Arts

Cloudy, with a chance of waking nightmare

You can only shelter yourself from the uncertain for so long.

Photo: Courtesy of Sony Picture Classics
From its opening shot, Take Shelter, the second feature film from director Jeff Nichols (Shotgun Stories), blurs the line between the real and the imagined. Curtis LaForche (Michael Shannon) is standing in his backyard in rural Ohio when, all of a sudden, dark clouds gather and a mysterious brown rain begins to fall from the skies. But before we can even make sense of this scene, the film reveals that this is just part of Curtis’s nightmare.

On the surface, Curtis lives a stable life. He is a well-paid construction worker who happily supports his loving wife Samantha (Jessica Chastain) and his precocious daughter Hannah (Tova Stewart). But an inner storm is brewing, one that involves, well, a storm—Curtis has vivid hallucinations of howling winds and torrential rain. In Curtis’ mind mundane, common scenes melt into nightmarish scenarios. He thinks a dog has attacked him, but it turns out that Hannah is merely playing with the family dog. He hears booming thunder when, in reality, the loud noise originates from machinery at his work site. Nichols frames these shots by seamlessly shifting between the delusions and real life. From the audience’s perspective, the hallucinations drop in out of the blue, just as they do for Curtis.

After a series of troubling nightmares, Curtis seeks medical attention to combat his addled mental state, but the visions become even more severe and personal, involving scenes where harm is inflicted on his family. These hallucinations also start to seriously distract him from his daily responsibilities. He obsessively builds a storm shelter to shield his family from an imagined, impending doomsday. He skips work, throws away money to buy materials for the shelter instead of saving up for his daughter’s surgery or the annual family vacation, and spends entire nights holed up inside the shelter.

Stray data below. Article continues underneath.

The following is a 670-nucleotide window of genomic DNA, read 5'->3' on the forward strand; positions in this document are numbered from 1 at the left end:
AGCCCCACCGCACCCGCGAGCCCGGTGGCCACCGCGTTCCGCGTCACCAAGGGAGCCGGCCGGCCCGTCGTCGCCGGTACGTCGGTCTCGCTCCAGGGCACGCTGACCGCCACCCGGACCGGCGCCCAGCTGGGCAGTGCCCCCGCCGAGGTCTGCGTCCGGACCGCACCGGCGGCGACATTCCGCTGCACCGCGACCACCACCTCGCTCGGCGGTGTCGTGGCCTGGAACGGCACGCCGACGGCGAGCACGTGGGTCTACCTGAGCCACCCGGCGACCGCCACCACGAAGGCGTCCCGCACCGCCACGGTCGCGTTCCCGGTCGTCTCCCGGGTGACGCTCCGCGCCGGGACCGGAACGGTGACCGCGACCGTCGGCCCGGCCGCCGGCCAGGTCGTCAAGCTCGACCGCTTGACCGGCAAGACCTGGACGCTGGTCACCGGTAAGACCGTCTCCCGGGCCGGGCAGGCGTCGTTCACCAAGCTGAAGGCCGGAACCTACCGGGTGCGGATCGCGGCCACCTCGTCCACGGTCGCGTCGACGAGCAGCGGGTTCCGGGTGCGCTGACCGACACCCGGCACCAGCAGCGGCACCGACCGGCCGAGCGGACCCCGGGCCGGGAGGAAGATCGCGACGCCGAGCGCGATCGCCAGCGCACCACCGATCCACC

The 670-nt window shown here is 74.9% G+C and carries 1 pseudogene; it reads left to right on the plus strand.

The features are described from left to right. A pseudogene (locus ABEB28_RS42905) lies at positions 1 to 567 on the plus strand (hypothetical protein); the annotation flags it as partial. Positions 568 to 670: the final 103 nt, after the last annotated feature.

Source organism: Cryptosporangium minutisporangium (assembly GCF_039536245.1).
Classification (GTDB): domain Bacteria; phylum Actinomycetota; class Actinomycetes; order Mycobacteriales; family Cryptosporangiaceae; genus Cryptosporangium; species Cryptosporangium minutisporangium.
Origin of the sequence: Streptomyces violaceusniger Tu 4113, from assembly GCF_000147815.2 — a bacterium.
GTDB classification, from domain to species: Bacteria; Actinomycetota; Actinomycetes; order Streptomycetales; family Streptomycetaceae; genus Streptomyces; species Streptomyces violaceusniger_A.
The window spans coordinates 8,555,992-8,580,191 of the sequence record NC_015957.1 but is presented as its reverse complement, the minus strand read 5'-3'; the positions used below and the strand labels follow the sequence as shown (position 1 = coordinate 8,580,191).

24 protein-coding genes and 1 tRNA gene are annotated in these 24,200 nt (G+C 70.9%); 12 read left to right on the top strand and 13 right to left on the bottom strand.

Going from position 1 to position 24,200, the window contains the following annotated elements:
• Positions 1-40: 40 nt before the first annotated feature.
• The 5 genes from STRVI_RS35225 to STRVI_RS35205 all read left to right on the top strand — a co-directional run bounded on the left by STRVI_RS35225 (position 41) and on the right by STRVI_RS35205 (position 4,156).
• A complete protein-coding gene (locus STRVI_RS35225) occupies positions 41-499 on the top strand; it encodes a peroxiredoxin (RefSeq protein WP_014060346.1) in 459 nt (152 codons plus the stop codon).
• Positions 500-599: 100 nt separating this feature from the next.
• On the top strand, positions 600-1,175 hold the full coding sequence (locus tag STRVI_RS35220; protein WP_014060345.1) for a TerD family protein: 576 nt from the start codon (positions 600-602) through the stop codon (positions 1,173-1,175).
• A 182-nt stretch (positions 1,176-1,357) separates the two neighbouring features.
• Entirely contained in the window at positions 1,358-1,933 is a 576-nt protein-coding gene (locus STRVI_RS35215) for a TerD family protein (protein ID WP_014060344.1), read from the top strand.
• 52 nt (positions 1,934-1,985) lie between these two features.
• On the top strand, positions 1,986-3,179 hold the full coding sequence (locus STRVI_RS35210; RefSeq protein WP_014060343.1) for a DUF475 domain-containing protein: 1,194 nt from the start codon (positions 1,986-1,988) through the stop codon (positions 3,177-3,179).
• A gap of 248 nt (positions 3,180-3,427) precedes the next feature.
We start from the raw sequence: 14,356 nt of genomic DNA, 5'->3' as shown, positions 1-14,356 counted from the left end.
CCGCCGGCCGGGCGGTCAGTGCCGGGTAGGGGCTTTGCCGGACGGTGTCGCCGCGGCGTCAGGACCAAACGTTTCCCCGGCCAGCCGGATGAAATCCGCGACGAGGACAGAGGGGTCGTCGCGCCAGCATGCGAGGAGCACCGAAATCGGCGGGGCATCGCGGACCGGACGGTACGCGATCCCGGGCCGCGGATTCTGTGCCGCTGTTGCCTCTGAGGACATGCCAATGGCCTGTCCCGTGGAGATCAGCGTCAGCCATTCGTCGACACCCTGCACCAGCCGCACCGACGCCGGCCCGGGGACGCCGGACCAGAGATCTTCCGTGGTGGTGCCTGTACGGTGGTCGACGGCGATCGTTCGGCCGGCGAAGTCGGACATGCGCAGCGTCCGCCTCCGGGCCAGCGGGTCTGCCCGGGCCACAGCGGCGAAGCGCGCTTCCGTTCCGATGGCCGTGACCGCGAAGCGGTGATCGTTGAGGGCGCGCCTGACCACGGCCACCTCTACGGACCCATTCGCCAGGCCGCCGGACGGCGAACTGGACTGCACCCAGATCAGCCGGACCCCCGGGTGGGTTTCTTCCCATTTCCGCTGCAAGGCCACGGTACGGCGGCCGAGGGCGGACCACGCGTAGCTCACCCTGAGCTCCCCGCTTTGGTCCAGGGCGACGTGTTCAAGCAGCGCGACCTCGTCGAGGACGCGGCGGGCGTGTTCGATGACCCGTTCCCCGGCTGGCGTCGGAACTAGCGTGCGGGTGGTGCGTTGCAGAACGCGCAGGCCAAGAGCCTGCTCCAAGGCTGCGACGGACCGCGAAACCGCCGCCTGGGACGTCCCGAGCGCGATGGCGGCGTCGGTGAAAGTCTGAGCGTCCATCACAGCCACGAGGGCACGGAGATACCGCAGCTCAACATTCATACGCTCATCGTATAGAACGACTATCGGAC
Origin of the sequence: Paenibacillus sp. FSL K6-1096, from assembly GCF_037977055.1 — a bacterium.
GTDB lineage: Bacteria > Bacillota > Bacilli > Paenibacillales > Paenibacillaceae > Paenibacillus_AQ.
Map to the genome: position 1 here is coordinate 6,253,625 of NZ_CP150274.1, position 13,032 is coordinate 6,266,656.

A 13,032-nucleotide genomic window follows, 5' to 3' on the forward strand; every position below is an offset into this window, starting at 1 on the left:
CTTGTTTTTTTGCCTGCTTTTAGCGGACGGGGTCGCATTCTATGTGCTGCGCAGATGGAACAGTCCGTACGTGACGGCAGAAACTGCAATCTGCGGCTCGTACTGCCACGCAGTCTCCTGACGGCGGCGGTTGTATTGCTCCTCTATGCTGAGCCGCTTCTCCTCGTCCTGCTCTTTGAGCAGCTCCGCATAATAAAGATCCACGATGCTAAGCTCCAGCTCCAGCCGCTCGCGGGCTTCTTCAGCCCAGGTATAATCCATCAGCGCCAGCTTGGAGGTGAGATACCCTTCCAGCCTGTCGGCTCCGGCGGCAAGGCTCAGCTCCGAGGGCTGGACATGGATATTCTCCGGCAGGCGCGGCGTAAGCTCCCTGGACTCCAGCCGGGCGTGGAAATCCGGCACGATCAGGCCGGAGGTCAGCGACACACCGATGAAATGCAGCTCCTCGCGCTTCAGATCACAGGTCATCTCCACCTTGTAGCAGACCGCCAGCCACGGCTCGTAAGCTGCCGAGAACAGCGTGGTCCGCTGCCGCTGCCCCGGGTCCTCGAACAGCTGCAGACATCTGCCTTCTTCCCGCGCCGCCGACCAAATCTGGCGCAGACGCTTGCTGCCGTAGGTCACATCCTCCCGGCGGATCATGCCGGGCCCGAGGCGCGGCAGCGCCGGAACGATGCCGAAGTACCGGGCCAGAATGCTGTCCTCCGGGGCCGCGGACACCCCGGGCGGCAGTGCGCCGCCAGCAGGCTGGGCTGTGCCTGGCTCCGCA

Samantha patiently accepts that this might just be a phase, but as Curtis’s hallucinations become increasingly fantastical, she grows increasingly concerned. Curtis never explains his bizarre behavior, so it’s up to her to maintain the semblance of tranquility. Even though she senses that something is awry, she keeps her bearings, hoping that she can help Curtis regain stability. Chastain, adding to her repertoire of consistently strong performances this year (in The Tree of Life, The Debt, and Texas Killing Fields) gives Samantha tenderness and depth, making her believable as the anchor of the family while Curtis struggles with his painful visions.

The talented Shannon has made a name for himself as a character actor in a wide range of films, including 8 Mile, Before the Devil Knows You’re Dead, and Revolutionary Road, even receiving an Academy Award nomination for the latter. He portrays Curtis with such silent fervor that when he finally reaches the pinnacle of his madness and loses his grasp on reality, it seems abrupt. It’s hard to believe that there has been a slow and steady progression to the state of sheer mania he eventually reaches.

Adding to the jarring nature of the film are the scenes of tranquility. The idyllic fields of the Midwestern countryside and the LaForches’ lively breakfast table chatter are juxtaposed with ominous swarms of birds and blinding lightning. Nichols frequently makes good use of close-ups on ordinary objects—the back of Curtis’s truck, rainwater tapping a windowpane, the grass blowing in the wind—to convey the speed at which Curtis’s visions consume his otherwise calm and relatively normal life.

However, it is quite frustrating that Curtis slowly becomes powerless when faced with his maddening hallucinations. Why does he keep adding to his storm shelter even though he knows his visions are imagined? Does he know that they’re imagined? Why does he allow them to worsen instead of getting treatment immediately?

And then there’s the question of whether Nichols is alluding to a greater metaphor. The film’s ending suggests that the storm represents a basic human fear—that everything we know will disappear in an instant, that there’s a catastrophe waiting to catch us off guard. Perhaps, then, it’s all right to harbor irrational fears because, in a world like ours, nothing is ever certain. However, you can only shelter yourself from the uncertain for so long.

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